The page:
1840 - 1880 Foot Tub


According to 19th–century physician John Bell, pains of the head, teeth and eyes would yield to the foot bath.* Cold water and constant rubbing of the feet while in the bath helped to dispel illnesses as well. The Boston–based Dover Stamping Company's catalog of tinwares advertised foot tubs that matched toilet wares such as toilet jars, carriers, and pails.

The tubs came in extra finish, gold band, paneled (painted decoration with flowers, grape leaves, or cherries), plain, or marbleized painted oak or walnut. This brass and tin foot bath with decorative handles of bearded faces and a reeded edge was more elaborate than any of those advertised.

For more information on bathing and bathtubs in the 19th and early 20th centuries, please see the introduction to this online exhibition.

*John Bell, A Treatise on Baths, (Philadelphia: Lindsay and Blakiston, 1859): 298.

Date Made: 1840 - 1880

Maker: unknown

Location: Currently not on view

Place Made: United Kingdom: England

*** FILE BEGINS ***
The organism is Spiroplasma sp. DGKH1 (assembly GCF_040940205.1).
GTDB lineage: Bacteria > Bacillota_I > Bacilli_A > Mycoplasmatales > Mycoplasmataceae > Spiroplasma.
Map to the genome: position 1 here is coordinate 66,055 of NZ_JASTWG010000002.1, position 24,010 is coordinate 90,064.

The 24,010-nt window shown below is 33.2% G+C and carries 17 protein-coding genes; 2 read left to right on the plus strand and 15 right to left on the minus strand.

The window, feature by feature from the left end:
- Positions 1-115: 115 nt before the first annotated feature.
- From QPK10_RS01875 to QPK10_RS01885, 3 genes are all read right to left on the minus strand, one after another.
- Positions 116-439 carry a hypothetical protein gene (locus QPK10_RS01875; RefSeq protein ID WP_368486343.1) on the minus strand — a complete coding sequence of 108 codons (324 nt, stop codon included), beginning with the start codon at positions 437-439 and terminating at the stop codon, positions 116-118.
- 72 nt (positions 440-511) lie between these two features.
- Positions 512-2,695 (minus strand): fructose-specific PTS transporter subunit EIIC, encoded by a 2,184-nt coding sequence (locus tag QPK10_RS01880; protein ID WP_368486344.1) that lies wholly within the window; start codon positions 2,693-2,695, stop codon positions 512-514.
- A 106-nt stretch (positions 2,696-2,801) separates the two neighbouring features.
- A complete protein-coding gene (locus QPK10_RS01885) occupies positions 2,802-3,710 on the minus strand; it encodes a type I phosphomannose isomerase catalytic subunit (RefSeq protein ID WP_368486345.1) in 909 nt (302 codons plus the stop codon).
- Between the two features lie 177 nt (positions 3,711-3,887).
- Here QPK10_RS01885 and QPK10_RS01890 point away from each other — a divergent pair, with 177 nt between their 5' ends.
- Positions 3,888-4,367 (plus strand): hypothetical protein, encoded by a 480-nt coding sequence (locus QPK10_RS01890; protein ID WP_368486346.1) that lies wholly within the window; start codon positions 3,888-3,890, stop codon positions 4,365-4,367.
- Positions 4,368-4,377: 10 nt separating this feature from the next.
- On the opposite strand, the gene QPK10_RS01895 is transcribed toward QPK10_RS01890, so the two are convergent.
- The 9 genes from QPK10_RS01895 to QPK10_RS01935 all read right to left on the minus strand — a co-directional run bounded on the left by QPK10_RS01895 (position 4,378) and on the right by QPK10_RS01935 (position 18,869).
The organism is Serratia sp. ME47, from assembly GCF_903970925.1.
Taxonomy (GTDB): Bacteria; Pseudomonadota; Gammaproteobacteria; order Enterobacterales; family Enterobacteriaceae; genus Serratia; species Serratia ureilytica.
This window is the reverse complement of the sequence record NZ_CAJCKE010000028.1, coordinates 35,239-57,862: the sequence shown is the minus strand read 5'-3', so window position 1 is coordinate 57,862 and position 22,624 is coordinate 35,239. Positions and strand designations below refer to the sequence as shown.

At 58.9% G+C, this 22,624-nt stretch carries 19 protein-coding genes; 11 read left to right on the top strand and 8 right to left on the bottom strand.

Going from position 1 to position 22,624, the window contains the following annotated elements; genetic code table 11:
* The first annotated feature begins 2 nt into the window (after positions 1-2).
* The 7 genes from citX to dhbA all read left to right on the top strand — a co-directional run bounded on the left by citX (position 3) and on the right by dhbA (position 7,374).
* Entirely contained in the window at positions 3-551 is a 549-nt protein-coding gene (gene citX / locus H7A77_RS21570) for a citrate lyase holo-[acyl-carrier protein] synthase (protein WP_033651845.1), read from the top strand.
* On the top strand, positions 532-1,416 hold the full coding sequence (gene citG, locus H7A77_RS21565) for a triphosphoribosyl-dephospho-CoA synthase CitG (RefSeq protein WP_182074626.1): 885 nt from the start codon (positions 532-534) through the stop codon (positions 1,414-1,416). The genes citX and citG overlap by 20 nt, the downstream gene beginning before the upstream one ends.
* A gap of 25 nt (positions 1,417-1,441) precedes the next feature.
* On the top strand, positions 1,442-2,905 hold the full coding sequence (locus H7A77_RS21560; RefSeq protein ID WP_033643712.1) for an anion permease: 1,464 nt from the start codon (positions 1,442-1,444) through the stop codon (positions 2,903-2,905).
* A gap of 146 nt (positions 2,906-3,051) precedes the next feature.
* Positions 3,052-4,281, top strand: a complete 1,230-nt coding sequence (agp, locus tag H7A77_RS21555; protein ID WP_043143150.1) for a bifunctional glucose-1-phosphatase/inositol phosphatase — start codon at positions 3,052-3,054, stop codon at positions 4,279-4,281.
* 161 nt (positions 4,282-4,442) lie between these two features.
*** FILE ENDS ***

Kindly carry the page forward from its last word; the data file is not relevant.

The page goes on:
Used: BathingReferenced: Portable Bathtubs


See more items in: Home and Community Life: Domestic Life, Bathtubs, Family & Social Life, Domestic Furnishings


Exhibition Location:

Credit Line: Estate of Admiral DeWitt Clinton Ramsey and Juanita Ramsey

Data Source: National Museum of American History

Id Number: DL.67.899Catalog Number: 67.899Accession Number: 269842

Object Name: Tub, Foottub, foot

Physical Description: brass (overall material)tin (overall material)Measurements: overall: 10 3/4 in x 25 in x 18 in; 27.305 cm x 63.5 cm x 45.72 cm

Guid: http://n2t.net/ark:/65665/ng49ca746ac-5ae3-704b-e053-15f76fa0b4fa

Record Id: nmah_1341882

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